November is here, and in most US states, this means the start of open enrollment, the filing period for taking out insurance on the stock exchanges of the US Affordable Care Act. It also means that we have to face a few days before a choice that focuses on health care. One thing that is likely to be strengthened, and not in exceptional danger of existential danger, is this important part of President Obama's signing law.
Enrollment is likely to decline slightly for the third year in a row after a GOP tax bill has cleared the single mandate and removed the fine for those who did not sign up for the insurance. However, if you look beyond the headlines, the individual market will become increasingly stable and, depending on the midterm elections, perhaps only in the context of a friendlier congress.
For years the market has survived republican hostility. In addition to supporting a wind-up attempt, the Trump administration has cut funding for supportive programs, helped end the mandate, and promoted short-term plans that will allow healthy people to be withdrawn from the market.
But ACA's price-based subsidies for low-income Americans have helped keep it alive. Even if insurers raise premiums, many can afford insurance. Politically, the protection of the law has become so popular for existing conditions that it has undermined the GOP's efforts to repeal and replace the law. There is a reason why many Democrats are in health care while their opponents are weakening. And although Obamacare is still subject to a legal threat from a Trump lawsuit trending ahead of several red states, it has deteriorated further in the past.
According to the Medicare and Medicaid Services Centers, premiums for a popular package have dropped in 17 states. Without loose rules for short-term insurance and the end of the mandate, the premiums would probably be even lower.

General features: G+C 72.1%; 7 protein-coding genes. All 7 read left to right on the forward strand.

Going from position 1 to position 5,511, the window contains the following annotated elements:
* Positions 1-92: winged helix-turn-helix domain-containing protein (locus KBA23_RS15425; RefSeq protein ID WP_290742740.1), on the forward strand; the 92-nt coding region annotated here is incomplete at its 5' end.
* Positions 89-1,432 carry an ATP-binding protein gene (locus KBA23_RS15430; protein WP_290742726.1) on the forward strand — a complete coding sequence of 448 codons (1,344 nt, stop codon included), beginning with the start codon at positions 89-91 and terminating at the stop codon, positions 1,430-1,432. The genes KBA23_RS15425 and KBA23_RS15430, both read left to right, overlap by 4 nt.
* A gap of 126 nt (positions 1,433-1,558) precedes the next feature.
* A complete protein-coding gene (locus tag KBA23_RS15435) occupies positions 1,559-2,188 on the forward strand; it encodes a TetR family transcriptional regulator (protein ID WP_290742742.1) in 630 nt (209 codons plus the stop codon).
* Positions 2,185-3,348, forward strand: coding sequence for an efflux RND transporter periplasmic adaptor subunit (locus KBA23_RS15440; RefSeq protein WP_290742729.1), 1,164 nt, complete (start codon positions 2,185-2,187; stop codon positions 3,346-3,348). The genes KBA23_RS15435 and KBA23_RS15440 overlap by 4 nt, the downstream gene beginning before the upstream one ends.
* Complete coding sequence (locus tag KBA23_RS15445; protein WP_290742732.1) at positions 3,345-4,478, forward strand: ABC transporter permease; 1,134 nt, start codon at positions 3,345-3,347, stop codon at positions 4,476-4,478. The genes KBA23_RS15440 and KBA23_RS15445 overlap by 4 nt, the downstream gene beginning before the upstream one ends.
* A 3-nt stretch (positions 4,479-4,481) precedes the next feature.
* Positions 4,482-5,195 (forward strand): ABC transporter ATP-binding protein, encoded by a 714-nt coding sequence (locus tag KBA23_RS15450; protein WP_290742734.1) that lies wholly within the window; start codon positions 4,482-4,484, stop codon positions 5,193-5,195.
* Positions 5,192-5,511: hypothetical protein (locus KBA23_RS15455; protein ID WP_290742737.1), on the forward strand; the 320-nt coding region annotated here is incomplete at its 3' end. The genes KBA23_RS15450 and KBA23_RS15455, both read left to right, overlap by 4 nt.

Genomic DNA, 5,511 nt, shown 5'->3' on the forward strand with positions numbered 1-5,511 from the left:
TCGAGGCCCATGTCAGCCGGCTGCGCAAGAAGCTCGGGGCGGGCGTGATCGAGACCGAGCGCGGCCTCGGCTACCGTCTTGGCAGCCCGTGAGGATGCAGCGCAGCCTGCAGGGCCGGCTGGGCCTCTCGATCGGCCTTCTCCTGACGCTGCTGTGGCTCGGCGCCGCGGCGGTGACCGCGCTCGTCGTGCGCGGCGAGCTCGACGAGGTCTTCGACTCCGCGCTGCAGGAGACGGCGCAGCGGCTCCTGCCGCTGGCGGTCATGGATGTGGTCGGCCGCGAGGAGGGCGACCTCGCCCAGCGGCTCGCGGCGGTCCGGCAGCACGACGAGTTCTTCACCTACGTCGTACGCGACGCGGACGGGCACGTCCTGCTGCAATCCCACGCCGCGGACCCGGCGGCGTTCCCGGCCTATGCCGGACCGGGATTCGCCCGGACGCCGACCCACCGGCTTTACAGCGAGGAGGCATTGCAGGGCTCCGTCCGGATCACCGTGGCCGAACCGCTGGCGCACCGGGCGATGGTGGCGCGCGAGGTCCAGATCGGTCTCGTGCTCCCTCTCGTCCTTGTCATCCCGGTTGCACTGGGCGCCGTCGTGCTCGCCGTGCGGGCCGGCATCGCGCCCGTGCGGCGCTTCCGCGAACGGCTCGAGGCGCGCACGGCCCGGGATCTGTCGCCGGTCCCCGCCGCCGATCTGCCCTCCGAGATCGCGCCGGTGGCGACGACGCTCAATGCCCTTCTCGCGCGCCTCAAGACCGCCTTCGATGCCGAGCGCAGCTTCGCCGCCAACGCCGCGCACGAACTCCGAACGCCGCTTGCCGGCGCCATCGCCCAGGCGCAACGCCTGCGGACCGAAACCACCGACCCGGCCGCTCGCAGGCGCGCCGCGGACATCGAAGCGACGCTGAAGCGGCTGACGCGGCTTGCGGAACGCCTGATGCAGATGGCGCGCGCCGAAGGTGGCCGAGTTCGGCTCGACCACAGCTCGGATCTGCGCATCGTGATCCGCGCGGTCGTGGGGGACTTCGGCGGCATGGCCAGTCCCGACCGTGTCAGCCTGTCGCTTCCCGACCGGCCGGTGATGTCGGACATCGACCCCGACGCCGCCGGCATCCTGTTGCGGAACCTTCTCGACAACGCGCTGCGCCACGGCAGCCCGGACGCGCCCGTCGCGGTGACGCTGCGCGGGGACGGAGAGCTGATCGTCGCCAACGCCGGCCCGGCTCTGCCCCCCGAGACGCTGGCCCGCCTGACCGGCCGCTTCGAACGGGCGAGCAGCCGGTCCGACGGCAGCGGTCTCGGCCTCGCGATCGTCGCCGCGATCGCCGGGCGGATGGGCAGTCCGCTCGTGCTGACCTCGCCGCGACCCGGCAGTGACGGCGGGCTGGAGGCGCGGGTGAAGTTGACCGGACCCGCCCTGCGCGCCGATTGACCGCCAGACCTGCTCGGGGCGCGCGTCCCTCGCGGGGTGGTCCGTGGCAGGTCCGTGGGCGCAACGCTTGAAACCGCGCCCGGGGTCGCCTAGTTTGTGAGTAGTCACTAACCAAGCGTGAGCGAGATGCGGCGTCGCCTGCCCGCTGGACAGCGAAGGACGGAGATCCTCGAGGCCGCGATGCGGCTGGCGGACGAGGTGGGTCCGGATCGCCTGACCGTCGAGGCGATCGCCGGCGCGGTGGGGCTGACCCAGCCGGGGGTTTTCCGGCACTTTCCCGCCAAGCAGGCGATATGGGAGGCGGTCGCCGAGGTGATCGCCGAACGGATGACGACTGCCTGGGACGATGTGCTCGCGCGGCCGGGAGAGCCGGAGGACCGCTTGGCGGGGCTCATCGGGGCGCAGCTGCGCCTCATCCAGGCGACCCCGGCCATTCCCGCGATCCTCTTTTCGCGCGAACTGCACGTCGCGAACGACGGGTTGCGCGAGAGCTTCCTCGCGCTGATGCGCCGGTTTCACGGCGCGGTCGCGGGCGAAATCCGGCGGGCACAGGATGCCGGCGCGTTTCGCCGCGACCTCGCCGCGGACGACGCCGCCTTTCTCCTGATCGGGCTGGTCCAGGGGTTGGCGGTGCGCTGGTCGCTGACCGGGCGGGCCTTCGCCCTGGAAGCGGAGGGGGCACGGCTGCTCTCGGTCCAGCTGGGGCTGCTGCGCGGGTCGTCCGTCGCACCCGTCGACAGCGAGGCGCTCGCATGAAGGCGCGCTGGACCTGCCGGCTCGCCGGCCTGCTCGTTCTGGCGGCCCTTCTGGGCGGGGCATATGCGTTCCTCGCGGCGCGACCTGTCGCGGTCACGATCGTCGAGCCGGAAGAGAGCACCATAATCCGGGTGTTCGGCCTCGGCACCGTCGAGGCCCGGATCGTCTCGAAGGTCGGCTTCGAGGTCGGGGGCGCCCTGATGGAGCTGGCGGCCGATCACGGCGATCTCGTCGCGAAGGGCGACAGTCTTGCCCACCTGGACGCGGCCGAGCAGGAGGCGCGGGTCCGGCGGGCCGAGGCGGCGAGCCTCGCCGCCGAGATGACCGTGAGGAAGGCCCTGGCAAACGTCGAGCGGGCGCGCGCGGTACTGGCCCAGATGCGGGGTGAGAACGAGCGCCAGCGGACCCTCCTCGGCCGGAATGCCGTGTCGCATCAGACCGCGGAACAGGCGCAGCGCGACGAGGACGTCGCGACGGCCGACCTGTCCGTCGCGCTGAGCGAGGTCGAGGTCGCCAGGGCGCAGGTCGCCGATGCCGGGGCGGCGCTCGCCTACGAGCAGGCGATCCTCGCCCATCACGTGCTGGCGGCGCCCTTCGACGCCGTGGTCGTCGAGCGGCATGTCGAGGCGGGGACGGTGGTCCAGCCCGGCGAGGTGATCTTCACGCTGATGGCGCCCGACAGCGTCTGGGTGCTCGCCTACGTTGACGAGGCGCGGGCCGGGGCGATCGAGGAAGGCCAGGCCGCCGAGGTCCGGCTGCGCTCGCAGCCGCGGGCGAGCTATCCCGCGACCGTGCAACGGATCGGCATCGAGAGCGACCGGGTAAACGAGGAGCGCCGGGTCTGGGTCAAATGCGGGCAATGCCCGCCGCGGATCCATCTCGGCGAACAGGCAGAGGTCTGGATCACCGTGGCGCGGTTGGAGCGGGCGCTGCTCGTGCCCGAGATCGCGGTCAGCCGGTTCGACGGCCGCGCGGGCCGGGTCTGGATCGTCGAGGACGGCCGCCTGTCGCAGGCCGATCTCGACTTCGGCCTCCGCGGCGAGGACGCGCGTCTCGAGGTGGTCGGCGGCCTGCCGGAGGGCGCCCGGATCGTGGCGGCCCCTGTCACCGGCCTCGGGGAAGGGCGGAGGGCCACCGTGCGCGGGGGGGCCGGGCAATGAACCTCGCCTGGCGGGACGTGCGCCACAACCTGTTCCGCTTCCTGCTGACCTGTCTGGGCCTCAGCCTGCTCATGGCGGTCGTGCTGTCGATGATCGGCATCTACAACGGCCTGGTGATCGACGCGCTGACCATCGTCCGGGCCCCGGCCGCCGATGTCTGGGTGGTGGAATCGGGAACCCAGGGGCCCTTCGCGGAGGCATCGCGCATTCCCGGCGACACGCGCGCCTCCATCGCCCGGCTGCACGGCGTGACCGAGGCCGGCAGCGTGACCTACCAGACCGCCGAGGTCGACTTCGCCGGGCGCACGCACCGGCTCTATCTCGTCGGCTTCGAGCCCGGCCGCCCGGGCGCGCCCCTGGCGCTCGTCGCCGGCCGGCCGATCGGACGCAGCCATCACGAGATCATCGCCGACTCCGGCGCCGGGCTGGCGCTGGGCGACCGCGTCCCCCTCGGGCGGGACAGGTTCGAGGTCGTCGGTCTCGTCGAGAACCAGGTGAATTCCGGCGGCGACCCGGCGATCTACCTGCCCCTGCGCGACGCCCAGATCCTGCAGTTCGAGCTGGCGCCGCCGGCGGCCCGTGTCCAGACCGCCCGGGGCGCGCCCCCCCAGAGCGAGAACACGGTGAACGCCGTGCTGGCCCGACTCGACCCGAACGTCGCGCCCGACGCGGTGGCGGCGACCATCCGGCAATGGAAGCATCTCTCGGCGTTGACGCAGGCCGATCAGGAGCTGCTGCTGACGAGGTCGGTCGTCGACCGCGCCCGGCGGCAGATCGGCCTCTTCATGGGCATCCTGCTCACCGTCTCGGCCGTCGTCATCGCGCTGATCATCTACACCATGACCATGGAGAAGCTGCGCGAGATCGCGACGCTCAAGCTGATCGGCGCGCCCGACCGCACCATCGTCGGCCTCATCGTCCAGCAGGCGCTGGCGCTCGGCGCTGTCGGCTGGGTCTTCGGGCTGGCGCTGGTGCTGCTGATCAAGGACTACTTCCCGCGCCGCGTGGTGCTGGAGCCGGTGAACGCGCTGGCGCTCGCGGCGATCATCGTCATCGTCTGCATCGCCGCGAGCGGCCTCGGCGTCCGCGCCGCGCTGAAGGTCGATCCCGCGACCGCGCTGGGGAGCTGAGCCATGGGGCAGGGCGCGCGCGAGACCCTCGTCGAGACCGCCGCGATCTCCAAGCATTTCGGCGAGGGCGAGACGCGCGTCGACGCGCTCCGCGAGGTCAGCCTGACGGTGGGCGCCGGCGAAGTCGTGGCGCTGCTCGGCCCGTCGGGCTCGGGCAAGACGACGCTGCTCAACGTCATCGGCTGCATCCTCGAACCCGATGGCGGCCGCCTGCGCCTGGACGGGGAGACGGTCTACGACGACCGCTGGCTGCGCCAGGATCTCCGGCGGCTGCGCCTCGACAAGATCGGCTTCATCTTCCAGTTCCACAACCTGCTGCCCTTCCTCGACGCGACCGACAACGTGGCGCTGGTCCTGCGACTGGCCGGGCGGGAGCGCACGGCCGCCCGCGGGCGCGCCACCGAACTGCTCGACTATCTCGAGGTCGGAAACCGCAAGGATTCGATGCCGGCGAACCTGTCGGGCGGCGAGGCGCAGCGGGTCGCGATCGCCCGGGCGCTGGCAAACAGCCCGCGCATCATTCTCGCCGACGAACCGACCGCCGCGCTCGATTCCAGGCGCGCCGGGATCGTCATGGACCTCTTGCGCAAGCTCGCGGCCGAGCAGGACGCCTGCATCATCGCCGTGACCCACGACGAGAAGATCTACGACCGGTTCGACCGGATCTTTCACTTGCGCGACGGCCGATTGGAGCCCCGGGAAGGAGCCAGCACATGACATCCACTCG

On Wednesday, Molina Healthcare Inc., an insurer with a strong single market presence that bled money last year, announced third-quarter results that exceeded analysts' expectations. Success is not alone: this is 2011, when insurers are the most profitable year since 2011, driving many of them to expand into new markets. This is a significant difference from past years, marked by losses, significant premium increases and insurers who have fled the market.
Stable does not mean healthy. There are now two very different individual markets. In one case, subscribers are protected by subsidy scales. On the other hand, people who make a bit of money are faced with increased premiums for years. This limits the enrollment and has taken many off the market.
The most likely result for the mid-term – Democrats who are withdrawing the House but slimming the Senate – can only help. Gridlock is better than murder attempt. There would be no further attempts to kill the law in this scenario, and the administration would have more oversight.
A good result for the Democrats would give good impetus to the other big part of the ACA, its extension of Medicaid to more low-income Americans. Enlargement is on the agenda in a number of red states, be it explicitly through an electoral initiative or implicitly through a race of a close governor. And although the expansion of Medicaid will push some patients out of the individual market, they tend to be more of a health problem, so the net effect is further stabilization.
Freed from the question of whether it will continue to exist, the individual market is finally approaching a low point and possibly even a success.
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Max Nisen is a Bloomberg Opinion columnist for the biotech, pharmaceutical and healthcare industries. Previously, he wrote about management and corporate strategy for Quartz and Business Insider.
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